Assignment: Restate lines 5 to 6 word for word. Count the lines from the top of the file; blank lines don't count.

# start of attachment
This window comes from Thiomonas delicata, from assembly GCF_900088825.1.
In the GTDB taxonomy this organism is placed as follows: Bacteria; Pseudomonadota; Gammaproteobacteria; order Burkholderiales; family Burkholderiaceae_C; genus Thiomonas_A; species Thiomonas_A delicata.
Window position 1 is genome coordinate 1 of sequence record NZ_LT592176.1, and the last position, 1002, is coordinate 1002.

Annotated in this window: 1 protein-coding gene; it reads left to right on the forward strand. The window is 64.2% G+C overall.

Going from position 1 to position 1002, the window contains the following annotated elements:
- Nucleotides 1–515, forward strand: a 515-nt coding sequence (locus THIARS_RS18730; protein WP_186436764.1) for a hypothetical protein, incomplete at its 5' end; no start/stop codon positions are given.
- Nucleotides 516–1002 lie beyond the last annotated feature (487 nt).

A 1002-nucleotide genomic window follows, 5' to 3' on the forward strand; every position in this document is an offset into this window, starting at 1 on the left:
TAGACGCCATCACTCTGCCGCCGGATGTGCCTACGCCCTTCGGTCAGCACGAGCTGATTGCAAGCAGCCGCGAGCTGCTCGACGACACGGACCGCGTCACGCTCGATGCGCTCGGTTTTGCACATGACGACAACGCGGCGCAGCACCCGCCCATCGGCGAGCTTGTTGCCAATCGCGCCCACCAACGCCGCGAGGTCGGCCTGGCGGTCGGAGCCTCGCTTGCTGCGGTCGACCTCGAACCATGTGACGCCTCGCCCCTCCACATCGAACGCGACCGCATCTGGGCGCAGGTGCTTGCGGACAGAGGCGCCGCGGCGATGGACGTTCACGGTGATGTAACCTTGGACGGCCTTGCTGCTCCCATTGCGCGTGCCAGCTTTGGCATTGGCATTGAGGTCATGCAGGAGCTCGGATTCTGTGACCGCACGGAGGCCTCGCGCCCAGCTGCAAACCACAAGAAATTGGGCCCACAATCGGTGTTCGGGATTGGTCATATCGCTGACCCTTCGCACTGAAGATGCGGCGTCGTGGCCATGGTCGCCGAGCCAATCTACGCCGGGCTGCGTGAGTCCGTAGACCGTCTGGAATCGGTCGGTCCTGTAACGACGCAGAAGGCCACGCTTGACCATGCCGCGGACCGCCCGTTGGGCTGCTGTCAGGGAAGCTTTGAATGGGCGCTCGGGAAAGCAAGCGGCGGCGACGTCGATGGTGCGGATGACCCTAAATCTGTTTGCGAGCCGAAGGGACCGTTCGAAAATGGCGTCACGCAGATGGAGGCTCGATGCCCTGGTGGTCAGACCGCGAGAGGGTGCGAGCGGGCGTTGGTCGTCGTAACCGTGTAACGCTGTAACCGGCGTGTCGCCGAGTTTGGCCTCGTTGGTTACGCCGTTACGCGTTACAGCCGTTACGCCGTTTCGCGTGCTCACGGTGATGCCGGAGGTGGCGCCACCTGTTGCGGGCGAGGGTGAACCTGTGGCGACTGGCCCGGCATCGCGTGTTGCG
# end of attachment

Going from position 1 to position 1002, the window contains the following annotated elements:
- Nucleotides 1–515, forward strand: a 515-nt coding sequence (locus THIARS_RS18730; protein WP_186436764.1) for a hypothetical protein, incomplete at its 5' end; no start/stop codon positions are given.